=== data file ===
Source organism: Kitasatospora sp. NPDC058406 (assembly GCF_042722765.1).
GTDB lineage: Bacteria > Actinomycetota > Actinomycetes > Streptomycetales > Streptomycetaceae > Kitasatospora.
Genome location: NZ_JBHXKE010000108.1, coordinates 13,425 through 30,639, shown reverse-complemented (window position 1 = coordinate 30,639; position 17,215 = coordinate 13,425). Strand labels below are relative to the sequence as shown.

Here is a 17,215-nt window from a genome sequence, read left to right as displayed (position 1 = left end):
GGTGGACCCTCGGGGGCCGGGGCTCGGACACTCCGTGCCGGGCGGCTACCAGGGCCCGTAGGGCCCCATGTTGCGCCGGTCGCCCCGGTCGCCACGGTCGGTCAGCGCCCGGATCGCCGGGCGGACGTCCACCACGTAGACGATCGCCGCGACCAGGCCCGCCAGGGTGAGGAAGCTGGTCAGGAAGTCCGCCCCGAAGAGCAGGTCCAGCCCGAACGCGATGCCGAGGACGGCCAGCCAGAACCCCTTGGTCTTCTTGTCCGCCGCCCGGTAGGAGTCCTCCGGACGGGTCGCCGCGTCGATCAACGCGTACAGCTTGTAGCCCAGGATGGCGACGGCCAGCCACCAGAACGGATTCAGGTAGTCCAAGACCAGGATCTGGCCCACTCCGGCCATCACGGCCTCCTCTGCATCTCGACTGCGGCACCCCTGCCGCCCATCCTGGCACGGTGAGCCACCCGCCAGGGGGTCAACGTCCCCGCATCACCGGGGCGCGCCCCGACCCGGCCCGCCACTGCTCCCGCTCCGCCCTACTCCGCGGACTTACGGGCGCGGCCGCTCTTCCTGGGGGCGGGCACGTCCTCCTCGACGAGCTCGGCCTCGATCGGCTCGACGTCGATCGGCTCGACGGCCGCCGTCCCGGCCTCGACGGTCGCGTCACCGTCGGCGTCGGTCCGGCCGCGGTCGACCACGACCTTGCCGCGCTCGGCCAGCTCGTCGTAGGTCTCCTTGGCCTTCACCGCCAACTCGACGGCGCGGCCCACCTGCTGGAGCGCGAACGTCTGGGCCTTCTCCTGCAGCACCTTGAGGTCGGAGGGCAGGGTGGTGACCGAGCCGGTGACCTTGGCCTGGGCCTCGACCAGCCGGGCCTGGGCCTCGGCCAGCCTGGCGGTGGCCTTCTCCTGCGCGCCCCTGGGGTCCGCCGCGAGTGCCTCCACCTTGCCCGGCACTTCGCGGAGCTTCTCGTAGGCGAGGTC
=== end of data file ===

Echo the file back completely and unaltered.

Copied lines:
Source organism: Kitasatospora sp. NPDC058406 (assembly GCF_042722765.1).
GTDB lineage: Bacteria > Actinomycetota > Actinomycetes > Streptomycetales > Streptomycetaceae > Kitasatospora.
Genome location: NZ_JBHXKE010000108.1, coordinates 13,425 through 30,639, shown reverse-complemented (window position 1 = coordinate 30,639; position 17,215 = coordinate 13,425). Strand labels below are relative to the sequence as shown.

Here is a 17,215-nt window from a genome sequence, read left to right as displayed (position 1 = left end):
GGTGGACCCTCGGGGGCCGGGGCTCGGACACTCCGTGCCGGGCGGCTACCAGGGCCCGTAGGGCCCCATGTTGCGCCGGTCGCCCCGGTCGCCACGGTCGGTCAGCGCCCGGATCGCCGGGCGGACGTCCACCACGTAGACGATCGCCGCGACCAGGCCCGCCAGGGTGAGGAAGCTGGTCAGGAAGTCCGCCCCGAAGAGCAGGTCCAGCCCGAACGCGATGCCGAGGACGGCCAGCCAGAACCCCTTGGTCTTCTTGTCCGCCGCCCGGTAGGAGTCCTCCGGACGGGTCGCCGCGTCGATCAACGCGTACAGCTTGTAGCCCAGGATGGCGACGGCCAGCCACCAGAACGGATTCAGGTAGTCCAAGACCAGGATCTGGCCCACTCCGGCCATCACGGCCTCCTCTGCATCTCGACTGCGGCACCCCTGCCGCCCATCCTGGCACGGTGAGCCACCCGCCAGGGGGTCAACGTCCCCGCATCACCGGGGCGCGCCCCGACCCGGCCCGCCACTGCTCCCGCTCCGCCCTACTCCGCGGACTTACGGGCGCGGCCGCTCTTCCTGGGGGCGGGCACGTCCTCCTCGACGAGCTCGGCCTCGATCGGCTCGACGTCGATCGGCTCGACGGCCGCCGTCCCGGCCTCGACGGTCGCGTCACCGTCGGCGTCGGTCCGGCCGCGGTCGACCACGACCTTGCCGCGCTCGGCCAGCTCGTCGTAGGTCTCCTTGGCCTTCACCGCCAACTCGACGGCGCGGCCCACCTGCTGGAGCGCGAACGTCTGGGCCTTCTCCTGCAGCACCTTGAGGTCGGAGGGCAGGGTGGTGACCGAGCCGGTGACCTTGGCCTGGGCCTCGACCAGCCGGGCCTGGGCCTCGGCCAGCCTGGCGGTGGCCTTCTCCTGCGCGCCCCTGGGGTCCGCCGCGAGTGCCTCCACCTTGCCCGGCACTTCGCGGAGCTTCTCGTAGGCGAGGTC